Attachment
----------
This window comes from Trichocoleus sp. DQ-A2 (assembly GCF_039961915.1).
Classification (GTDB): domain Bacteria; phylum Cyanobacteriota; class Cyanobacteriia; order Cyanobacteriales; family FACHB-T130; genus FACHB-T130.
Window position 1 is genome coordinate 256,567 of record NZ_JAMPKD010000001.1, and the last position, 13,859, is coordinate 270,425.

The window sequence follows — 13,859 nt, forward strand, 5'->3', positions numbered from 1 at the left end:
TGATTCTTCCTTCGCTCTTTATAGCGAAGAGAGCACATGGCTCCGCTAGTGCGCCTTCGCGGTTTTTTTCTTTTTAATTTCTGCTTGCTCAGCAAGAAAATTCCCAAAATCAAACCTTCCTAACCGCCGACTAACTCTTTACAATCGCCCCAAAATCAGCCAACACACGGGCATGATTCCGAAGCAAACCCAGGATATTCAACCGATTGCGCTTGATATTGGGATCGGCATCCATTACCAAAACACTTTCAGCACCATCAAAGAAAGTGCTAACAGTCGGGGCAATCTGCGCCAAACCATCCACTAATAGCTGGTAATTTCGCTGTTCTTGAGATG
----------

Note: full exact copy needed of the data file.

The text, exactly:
This window comes from Trichocoleus sp. DQ-A2 (assembly GCF_039961915.1).
Classification (GTDB): domain Bacteria; phylum Cyanobacteriota; class Cyanobacteriia; order Cyanobacteriales; family FACHB-T130; genus FACHB-T130.
Window position 1 is genome coordinate 256,567 of record NZ_JAMPKD010000001.1, and the last position, 13,859, is coordinate 270,425.

The window sequence follows — 13,859 nt, forward strand, 5'->3', positions numbered from 1 at the left end:
TGATTCTTCCTTCGCTCTTTATAGCGAAGAGAGCACATGGCTCCGCTAGTGCGCCTTCGCGGTTTTTTTCTTTTTAATTTCTGCTTGCTCAGCAAGAAAATTCCCAAAATCAAACCTTCCTAACCGCCGACTAACTCTTTACAATCGCCCCAAAATCAGCCAACACACGGGCATGATTCCGAAGCAAACCCAGGATATTCAACCGATTGCGCTTGATATTGGGATCGGCATCCATTACCAAAACACTTTCAGCACCATCAAAGAAAGTGCTAACAGTCGGGGCAATCTGCGCCAAACCATCCACTAATAGCTGGTAATTTCGCTGTTCTTGAGATG